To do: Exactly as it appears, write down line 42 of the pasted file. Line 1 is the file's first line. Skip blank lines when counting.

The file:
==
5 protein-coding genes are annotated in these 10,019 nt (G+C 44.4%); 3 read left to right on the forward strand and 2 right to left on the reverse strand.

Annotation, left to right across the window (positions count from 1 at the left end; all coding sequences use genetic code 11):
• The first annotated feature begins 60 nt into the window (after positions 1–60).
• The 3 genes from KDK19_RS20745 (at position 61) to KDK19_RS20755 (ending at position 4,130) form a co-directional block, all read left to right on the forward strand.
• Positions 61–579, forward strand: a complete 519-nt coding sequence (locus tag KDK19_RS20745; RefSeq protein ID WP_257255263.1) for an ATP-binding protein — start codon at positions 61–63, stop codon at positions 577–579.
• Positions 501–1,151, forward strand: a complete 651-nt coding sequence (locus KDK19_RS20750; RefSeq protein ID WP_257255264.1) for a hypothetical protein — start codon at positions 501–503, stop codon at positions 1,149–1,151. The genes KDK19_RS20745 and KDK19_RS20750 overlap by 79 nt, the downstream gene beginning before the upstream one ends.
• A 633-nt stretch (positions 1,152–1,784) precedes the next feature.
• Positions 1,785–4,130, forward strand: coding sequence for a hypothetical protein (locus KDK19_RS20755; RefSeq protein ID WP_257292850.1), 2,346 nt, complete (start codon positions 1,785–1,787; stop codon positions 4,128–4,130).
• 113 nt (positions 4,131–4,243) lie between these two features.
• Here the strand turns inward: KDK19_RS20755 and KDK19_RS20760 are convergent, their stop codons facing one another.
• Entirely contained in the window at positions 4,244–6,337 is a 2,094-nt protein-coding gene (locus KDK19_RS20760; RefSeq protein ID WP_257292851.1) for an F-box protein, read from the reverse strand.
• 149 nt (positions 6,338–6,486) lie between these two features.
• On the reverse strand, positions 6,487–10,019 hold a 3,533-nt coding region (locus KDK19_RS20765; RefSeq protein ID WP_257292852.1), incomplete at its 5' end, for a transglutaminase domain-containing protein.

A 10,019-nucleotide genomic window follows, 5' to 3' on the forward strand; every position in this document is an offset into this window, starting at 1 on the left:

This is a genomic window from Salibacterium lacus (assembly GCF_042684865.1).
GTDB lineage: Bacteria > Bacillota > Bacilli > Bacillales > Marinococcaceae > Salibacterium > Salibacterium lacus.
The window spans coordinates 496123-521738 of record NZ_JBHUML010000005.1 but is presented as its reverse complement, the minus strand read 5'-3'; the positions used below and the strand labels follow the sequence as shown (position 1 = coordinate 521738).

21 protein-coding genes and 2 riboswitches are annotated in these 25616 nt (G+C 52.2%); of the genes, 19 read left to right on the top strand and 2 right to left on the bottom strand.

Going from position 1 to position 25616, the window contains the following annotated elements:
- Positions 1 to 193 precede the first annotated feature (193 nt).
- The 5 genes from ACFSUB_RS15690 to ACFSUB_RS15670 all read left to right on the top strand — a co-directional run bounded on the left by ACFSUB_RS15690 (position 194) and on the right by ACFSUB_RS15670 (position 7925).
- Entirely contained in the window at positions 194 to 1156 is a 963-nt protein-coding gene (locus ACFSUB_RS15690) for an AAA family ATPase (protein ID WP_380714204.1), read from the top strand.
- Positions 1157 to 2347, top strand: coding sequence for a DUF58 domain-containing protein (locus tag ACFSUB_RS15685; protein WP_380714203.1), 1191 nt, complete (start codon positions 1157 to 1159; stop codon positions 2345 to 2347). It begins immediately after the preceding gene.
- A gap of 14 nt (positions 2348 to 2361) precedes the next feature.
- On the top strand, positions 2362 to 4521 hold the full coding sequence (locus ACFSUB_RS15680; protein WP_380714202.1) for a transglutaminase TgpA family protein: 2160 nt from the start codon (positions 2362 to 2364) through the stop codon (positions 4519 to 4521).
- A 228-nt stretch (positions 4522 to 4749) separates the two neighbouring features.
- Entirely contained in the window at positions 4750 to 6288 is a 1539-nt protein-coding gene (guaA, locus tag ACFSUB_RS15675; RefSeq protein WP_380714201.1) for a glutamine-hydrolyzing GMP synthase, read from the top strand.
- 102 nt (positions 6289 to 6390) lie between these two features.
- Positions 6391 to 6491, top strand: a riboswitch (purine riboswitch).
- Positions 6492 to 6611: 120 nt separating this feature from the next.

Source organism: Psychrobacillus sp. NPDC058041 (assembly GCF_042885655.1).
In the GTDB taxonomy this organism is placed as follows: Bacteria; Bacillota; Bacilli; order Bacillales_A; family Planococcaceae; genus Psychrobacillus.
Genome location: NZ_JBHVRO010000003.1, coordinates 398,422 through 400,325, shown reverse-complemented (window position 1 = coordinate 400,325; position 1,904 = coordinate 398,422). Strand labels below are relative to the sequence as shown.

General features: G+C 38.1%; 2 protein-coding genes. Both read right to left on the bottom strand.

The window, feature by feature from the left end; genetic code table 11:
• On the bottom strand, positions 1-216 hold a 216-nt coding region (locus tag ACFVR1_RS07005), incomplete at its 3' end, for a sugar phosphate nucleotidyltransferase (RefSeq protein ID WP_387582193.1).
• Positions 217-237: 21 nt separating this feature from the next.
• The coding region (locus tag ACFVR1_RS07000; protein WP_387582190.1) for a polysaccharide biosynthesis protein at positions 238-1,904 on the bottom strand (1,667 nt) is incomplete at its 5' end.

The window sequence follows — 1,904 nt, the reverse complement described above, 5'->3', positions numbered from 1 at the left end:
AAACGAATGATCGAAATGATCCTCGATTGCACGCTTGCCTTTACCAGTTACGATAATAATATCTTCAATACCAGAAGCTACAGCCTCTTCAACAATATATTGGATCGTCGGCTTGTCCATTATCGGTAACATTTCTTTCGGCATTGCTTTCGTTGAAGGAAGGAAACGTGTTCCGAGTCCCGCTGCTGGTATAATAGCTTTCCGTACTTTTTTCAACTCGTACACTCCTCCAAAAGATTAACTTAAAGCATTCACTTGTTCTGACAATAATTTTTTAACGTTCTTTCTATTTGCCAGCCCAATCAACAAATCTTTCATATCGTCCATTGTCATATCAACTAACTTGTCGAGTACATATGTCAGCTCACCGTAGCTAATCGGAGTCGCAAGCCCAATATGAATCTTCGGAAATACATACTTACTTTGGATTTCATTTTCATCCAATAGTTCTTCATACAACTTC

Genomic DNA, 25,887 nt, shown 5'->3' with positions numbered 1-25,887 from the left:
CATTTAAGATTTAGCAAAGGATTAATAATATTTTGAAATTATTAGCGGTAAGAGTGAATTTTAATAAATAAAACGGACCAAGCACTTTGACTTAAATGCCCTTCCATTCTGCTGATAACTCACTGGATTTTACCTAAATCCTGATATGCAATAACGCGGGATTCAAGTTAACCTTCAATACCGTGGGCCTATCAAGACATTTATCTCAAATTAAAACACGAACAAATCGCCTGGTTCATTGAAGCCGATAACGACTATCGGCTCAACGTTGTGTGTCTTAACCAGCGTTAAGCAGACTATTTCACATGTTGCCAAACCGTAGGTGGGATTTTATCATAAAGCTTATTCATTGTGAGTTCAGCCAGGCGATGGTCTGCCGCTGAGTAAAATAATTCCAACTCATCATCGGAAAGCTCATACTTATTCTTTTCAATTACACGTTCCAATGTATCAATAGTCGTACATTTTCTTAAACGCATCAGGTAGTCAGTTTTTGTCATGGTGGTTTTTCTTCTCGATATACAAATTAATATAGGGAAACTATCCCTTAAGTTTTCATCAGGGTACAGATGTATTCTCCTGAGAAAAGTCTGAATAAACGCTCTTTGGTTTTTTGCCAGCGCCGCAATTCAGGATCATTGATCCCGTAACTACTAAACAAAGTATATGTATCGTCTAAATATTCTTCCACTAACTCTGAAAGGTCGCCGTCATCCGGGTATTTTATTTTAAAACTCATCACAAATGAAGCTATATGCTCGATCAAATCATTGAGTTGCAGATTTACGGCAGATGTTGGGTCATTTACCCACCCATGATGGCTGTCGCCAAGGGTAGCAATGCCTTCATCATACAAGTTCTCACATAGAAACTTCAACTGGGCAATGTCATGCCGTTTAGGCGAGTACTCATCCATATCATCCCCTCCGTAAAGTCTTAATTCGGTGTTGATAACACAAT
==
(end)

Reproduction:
CATTTAAGATTTAGCAAAGGATTAATAATATTTTGAAATTATTAGCGGTAAGAGTGAATTTTAATAAATAAAACGGACCAAGCACTTTGACTTAAATGCCCTTCCATTCTGCTGATAACTCACTGGATTTTACCTAAATCCTGATATGCAATAACGCGGGATTCAAGTTAACCTTCAATACCGTGGGCCTATCAAGACATTTATCTCAAATTAAAACACGAACAAATCGCCTGGTTCATTGAAGCCGATAACGACTATCGGCTCAACGTTGTGTGTCTTAACCAGCGTTAAGCAGACTATTTCACATGTTGCCAAACCGTAGGTGGGATTTTATCATAAAGCTTATTCATTGTGAGTTCAGCCAGGCGATGGTCTGCCGCTGAGTAAAATAATTCCAACTCATCATCGGAAAGCTCATACTTATTCTTTTCAATTACACGTTCCAATGTATCAATAGTCGTACATTTTCTTAAACGCATCAGGTAGTCAGTTTTTGTCATGGTGGTTTTTCTTCTCGATATACAAATTAATATAGGGAAACTATCCCTTAAGTTTTCATCAGGGTACAGATGTATTCTCCTGAGAAAAGTCTGAATAAACGCTCTTTGGTTTTTTGCCAGCGCCGCAATTCAGGATCATTGATCCCGTAACTACTAAACAAAGTATATGTATCGTCTAAATATTCTTCCACTAACTCTGAAAGGTCGCCGTCATCCGGGTATTTTATTTTAAAACTCATCACAAATGAAGCTATATGCTCGATCAAATCATTGAGTTGCAGATTTACGGCAGATGTTGGGTCATTTACCCACCCATGATGGCTGTCGCCAAGGGTAGCAATGCCTTCATCATACAAGTTCTCACATAGAAACTTCAACTGGGCAATGTCATGCCGTTTAGGCGAGTACTCATCCATATCATCCCCTCCGTAAAGTCTTAATTCGGTGTTGATAACACAAT